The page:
Study

Survey of moorland and hay meadows in Dartmoor ESA

Actions

This study is summarised as evidence for the following.

Action Category

Maintain species-rich, semi-natural grassland

Action Link
Farmland Conservation

Maintain upland heath/moorland

Action Link
Farmland Conservation
  1. Maintain species-rich, semi-natural grassland

    A randomized, replicated before-and-after trial in England (Defra 2004b) found that the conservation value of hay meadows in the Dartmoor Environmentally Sensitive Area increased during the nine years following its introduction in 1994. Eighteen randomly chosen Environmentally Sensitive Area hay meadows (with agreements aimed at habitat enhancement) were surveyed in June-July 1995 and 2003. Most hay meadows increased in conservation value, with the biggest improvement seen in poorer quality sites. There was an overall increase in plant species richness and the vegetation became closer to that of meadows characterized by crested dog’s tail Cynosurus cristatus and common knapweed Centaurea nigra (MG5 under the UK National Vegetation Classification Scheme). This was accompanied by a general trend of declining soil fertility and a narrowing of the difference in nutrient availability between sites (particularly potassium).

     

  2. Maintain upland heath/moorland

    A randomized, replicated before-and-after trial in England (Defra 2004) found that the average heather Calluna vulgaris cover on 50 moorland sites in the Dartmoor Environmentally Sensitive Area decreased from 10.3% in 1994, when the scheme was introduced, to 7.7% in 2003. This was accompanied by an increase in grazing pressure, as measured by a heather grazing index. These trends were most pronounced on acid grassland habitats, where heather cover was lowest. The tier of Environmentally Sensitive Area managements (indicating whether management is aimed at maintenance or enhancement of habitats) had little effect on these changes, and there was little evidence of any heather recovery.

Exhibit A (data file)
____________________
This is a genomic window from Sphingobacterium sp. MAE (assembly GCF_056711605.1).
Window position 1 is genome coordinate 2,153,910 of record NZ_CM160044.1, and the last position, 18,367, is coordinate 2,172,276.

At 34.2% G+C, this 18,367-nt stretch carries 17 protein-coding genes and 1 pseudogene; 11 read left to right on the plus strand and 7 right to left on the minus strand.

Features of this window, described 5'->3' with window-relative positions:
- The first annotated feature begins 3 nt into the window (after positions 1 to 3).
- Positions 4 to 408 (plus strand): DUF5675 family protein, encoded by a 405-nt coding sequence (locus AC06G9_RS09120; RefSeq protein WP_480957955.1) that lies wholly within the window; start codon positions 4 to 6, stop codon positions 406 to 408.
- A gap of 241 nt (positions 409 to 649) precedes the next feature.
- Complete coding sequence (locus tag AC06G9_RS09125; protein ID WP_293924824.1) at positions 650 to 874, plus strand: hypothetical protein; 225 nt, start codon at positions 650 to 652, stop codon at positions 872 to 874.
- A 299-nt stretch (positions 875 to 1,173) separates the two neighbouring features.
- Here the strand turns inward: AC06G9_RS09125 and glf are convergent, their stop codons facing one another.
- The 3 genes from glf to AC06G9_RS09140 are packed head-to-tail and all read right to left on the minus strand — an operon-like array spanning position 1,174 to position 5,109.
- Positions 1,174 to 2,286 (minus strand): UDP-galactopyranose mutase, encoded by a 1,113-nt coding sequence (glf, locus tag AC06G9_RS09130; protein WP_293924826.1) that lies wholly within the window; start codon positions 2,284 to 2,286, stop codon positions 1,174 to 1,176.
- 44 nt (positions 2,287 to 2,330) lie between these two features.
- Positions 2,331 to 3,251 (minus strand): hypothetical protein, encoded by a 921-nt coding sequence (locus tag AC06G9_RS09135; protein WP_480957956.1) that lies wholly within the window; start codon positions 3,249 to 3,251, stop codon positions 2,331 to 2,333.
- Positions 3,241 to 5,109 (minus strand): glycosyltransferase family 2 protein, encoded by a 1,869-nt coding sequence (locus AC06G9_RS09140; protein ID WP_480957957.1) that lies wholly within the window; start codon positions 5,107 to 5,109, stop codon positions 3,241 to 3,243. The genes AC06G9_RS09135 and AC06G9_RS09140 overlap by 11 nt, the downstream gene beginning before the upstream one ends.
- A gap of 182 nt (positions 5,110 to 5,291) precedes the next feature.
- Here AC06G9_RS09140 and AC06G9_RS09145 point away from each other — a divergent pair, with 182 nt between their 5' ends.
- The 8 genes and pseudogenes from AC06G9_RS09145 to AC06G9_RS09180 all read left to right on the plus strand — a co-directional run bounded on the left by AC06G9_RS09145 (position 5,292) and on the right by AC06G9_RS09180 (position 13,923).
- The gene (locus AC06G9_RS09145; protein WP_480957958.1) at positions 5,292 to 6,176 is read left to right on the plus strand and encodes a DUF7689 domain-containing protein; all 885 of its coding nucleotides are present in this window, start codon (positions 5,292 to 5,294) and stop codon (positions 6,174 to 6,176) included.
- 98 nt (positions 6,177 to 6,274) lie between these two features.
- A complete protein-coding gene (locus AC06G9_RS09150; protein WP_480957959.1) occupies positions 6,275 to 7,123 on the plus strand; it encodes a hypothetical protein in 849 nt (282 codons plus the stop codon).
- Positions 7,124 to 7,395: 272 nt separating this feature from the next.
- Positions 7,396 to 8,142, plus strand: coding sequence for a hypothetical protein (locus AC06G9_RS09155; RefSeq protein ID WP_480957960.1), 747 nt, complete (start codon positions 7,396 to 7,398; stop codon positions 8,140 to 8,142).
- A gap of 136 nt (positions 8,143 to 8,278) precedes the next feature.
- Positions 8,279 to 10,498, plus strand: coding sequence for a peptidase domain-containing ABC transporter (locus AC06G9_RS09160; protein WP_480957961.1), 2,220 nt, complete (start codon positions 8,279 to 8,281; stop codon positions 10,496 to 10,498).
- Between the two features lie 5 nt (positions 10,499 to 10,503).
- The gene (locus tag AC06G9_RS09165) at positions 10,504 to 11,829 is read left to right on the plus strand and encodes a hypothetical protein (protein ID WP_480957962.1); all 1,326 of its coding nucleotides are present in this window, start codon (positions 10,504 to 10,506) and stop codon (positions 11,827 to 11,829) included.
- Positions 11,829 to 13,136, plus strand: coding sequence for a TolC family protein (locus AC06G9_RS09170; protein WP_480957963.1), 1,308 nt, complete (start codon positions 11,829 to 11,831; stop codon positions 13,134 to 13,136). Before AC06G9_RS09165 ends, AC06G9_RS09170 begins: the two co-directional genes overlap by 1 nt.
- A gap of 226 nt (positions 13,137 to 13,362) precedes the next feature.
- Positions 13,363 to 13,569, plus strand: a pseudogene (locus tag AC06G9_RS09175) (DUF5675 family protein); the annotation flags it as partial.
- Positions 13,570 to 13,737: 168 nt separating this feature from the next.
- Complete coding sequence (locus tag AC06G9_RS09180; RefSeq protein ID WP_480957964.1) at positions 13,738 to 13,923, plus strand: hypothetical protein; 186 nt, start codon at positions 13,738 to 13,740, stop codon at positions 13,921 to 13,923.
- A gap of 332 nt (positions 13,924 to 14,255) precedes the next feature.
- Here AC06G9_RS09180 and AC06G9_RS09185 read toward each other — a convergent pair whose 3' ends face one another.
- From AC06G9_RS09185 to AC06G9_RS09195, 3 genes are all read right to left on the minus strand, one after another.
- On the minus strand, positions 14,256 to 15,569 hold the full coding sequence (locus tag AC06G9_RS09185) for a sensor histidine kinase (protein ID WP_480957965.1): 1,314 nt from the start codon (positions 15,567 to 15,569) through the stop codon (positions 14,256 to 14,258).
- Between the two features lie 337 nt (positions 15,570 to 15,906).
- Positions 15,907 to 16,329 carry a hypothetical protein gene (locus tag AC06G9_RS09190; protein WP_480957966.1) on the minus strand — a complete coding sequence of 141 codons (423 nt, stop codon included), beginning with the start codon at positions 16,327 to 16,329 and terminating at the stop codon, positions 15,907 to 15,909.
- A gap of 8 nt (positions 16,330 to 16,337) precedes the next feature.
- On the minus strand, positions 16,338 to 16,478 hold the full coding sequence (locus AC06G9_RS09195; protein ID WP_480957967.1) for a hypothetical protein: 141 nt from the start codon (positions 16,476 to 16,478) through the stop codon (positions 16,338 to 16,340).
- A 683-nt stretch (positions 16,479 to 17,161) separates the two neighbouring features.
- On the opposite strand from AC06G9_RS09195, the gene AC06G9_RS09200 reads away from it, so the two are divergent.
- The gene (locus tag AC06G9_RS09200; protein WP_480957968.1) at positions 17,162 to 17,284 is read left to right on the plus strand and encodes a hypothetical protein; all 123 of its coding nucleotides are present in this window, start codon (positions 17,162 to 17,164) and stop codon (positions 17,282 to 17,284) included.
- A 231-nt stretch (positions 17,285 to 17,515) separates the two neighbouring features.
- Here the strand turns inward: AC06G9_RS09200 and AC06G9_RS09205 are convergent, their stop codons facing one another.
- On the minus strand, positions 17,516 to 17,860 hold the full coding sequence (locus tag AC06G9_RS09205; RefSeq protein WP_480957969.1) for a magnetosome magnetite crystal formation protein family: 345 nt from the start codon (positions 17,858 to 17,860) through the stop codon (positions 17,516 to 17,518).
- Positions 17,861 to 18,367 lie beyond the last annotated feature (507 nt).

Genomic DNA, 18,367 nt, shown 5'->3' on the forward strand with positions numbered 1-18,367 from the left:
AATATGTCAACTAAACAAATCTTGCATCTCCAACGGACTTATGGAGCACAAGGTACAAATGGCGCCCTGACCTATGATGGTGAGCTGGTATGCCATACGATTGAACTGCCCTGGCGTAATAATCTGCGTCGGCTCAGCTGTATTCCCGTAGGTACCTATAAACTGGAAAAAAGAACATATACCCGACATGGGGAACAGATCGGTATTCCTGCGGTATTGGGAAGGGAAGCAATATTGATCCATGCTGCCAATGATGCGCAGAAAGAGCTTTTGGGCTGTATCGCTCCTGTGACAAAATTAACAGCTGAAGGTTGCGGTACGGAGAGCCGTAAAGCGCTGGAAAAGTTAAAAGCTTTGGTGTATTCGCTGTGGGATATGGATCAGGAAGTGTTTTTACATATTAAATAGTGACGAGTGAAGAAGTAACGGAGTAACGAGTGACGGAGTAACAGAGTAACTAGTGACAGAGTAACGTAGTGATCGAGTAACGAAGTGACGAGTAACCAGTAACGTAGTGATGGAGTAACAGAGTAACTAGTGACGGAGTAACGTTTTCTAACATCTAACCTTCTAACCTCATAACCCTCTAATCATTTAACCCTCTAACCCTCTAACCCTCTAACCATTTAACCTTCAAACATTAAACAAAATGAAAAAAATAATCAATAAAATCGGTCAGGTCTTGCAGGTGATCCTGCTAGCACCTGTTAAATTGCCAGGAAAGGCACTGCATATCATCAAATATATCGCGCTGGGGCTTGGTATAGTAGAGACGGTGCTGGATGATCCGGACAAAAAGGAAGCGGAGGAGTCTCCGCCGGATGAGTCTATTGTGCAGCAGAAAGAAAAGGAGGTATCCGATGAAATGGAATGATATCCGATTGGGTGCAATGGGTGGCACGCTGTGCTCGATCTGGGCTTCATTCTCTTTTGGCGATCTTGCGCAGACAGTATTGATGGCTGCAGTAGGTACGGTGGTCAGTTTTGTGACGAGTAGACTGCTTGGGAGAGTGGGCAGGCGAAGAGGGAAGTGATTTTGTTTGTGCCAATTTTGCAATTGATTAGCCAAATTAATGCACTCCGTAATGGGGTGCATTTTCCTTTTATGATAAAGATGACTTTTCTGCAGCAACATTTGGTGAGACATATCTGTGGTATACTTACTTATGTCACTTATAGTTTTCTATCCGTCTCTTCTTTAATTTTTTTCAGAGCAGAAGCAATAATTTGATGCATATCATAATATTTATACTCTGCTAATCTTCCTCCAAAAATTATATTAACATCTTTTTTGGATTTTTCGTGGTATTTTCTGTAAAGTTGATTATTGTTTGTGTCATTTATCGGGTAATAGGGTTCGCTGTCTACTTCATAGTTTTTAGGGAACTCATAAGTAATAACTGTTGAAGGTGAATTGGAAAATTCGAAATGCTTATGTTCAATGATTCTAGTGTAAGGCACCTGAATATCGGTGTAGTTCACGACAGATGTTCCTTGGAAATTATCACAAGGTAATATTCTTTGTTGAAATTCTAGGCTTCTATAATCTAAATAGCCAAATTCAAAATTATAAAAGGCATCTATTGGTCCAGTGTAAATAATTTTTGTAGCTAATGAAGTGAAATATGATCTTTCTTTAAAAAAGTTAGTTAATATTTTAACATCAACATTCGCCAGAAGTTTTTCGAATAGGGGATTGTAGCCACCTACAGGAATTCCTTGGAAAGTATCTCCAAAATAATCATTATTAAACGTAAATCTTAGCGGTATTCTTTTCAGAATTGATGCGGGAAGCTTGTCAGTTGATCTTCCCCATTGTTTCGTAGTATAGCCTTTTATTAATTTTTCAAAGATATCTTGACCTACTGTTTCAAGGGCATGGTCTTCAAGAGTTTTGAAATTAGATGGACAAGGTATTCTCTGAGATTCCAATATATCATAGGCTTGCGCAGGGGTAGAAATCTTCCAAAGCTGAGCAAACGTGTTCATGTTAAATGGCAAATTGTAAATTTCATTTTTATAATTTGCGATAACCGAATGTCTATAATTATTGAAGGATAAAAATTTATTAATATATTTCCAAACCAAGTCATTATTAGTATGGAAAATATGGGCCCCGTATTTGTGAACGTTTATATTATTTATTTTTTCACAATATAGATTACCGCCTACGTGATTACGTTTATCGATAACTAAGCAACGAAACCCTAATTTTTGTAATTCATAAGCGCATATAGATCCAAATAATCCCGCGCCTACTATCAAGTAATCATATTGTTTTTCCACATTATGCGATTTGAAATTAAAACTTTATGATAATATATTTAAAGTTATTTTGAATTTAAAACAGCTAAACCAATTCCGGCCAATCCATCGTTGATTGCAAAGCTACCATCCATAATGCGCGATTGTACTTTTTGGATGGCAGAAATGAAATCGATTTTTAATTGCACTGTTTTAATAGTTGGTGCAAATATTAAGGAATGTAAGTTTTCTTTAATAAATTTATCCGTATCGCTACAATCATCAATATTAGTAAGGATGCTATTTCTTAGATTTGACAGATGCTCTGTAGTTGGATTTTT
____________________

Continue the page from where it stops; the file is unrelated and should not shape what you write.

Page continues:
Output references

What Works in Conservation

What Works in Conservation provides expert assessments of the effectiveness of actions, based on summarised evidence, in synopses. Subjects covered so far include amphibians, birds, terrestrial mammals, forests, peatland and control of freshwater invasive species. More are in progress.

More about What Works in Conservation

Download free PDF or purchase
The Conservation Evidence Journal

The Conservation Evidence Journal

An online, free to publish in, open-access journal publishing results from research and projects that test the effectiveness of conservation actions.

Read the latest volume: Volume 17

Go to the CE Journal

Subscribe to our newsletter

Please add your details if you are interested in receiving updates from the Conservation Evidence team about new papers, synopses and opportunities.

Who uses Conservation Evidence?

Meet some of the evidence champions

Endangered Landscape Programme Red List Champion - Arc Kent Wildlife Trust The Rufford Foundation Save the Frogs - Ghana Bern wood Supporting Conservation Leaders National Biodiversity Network Sustainability Dashboard Frog Life The international journey of Conservation - Oryx British trust for ornithology Cool Farm Alliance UNEP AWFA Butterfly Conservation People trust for endangered species Vincet Wildlife Trust